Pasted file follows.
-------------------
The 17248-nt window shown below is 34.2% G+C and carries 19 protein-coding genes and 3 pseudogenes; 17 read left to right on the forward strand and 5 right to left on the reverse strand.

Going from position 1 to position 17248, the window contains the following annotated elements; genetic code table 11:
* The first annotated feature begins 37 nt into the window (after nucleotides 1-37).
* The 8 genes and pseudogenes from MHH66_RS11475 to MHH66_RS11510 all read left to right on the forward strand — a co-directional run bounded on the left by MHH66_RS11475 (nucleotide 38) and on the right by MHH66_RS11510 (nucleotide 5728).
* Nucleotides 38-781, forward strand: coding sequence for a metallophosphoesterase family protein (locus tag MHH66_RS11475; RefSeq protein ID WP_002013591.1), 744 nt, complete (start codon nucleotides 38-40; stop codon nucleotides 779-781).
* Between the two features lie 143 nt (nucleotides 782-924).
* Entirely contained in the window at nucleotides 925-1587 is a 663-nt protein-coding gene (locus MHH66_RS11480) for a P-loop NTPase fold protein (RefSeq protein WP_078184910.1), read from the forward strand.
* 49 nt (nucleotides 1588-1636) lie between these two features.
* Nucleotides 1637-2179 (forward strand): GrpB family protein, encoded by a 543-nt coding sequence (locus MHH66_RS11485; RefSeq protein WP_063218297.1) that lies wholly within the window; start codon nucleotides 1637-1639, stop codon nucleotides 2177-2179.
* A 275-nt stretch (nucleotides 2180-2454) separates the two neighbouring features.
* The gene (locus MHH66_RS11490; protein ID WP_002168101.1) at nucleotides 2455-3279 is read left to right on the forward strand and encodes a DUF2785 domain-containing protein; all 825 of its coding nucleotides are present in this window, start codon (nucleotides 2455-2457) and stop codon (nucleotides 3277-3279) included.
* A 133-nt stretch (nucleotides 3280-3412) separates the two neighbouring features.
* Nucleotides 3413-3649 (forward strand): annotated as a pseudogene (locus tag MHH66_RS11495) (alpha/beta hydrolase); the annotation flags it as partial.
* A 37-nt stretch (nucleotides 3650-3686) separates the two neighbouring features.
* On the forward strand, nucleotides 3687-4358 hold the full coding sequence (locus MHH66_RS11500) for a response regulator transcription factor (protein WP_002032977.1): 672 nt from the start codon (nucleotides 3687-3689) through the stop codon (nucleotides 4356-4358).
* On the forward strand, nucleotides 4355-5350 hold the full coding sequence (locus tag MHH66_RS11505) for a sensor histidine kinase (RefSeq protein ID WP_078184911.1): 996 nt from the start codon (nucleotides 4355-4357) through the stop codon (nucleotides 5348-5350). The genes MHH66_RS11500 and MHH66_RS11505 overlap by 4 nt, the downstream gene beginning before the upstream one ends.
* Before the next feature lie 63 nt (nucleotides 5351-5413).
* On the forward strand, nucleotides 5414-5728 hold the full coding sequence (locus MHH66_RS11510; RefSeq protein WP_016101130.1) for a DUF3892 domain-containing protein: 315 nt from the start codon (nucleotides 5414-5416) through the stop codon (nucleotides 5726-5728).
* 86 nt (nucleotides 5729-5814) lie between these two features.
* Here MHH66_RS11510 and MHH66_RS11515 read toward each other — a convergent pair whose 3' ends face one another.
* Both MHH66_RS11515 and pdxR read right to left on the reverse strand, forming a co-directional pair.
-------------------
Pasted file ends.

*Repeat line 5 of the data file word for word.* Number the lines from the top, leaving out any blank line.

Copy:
* Nucleotides 38-781, forward strand: coding sequence for a metallophosphoesterase family protein (locus tag MHH66_RS11475; RefSeq protein ID WP_002013591.1), 744 nt, complete (start codon nucleotides 38-40; stop codon nucleotides 779-781).